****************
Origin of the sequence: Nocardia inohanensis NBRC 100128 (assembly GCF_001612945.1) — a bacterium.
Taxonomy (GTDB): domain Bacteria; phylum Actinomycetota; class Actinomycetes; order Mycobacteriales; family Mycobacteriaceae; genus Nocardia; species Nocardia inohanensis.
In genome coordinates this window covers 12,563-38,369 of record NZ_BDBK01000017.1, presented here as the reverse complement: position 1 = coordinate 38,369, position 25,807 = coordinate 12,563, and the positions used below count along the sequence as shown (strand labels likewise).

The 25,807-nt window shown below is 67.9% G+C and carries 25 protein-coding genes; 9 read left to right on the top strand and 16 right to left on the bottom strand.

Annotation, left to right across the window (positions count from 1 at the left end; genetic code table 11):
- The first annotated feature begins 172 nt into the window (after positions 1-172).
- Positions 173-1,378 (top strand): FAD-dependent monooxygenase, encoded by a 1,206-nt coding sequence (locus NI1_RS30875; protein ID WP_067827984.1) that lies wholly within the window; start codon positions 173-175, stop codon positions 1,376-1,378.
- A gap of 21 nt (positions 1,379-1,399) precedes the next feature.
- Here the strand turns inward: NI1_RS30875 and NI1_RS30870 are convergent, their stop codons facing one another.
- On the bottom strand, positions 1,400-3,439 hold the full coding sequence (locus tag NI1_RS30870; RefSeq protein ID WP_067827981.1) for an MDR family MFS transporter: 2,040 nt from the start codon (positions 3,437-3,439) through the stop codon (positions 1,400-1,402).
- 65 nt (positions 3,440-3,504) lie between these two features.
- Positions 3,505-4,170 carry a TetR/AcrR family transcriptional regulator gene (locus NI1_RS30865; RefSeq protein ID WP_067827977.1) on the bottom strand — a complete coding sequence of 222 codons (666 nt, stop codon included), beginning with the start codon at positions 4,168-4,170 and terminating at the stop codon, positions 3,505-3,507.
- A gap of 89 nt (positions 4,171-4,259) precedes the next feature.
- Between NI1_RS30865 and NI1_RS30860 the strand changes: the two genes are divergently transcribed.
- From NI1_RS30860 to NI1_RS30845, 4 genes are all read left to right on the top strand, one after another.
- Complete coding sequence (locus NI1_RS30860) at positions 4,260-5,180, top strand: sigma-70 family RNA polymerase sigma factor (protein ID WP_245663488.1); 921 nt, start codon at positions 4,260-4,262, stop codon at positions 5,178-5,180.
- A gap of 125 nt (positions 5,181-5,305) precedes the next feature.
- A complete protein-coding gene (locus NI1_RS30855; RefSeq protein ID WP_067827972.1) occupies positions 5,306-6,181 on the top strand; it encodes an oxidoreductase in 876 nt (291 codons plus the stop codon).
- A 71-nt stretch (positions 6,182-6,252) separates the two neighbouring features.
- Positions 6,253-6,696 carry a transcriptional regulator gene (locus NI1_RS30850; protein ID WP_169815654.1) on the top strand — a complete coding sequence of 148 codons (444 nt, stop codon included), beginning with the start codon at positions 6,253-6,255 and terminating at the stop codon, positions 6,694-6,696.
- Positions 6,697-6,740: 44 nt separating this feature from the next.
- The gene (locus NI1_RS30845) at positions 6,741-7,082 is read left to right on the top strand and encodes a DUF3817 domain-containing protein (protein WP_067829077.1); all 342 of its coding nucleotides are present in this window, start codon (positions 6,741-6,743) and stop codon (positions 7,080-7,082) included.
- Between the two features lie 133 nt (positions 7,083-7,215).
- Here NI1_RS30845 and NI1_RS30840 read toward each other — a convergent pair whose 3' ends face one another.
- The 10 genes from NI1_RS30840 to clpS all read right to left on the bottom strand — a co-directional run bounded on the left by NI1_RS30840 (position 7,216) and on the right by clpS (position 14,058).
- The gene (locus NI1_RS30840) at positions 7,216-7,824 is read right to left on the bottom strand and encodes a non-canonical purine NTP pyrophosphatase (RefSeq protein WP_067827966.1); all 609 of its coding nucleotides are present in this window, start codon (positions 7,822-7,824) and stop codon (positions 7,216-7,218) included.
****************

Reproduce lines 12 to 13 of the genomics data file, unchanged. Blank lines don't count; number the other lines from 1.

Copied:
- Positions 3,505-4,170 carry a TetR/AcrR family transcriptional regulator gene (locus NI1_RS30865; RefSeq protein ID WP_067827977.1) on the bottom strand — a complete coding sequence of 222 codons (666 nt, stop codon included), beginning with the start codon at positions 4,168-4,170 and terminating at the stop codon, positions 3,505-3,507.
- A gap of 89 nt (positions 4,171-4,259) precedes the next feature.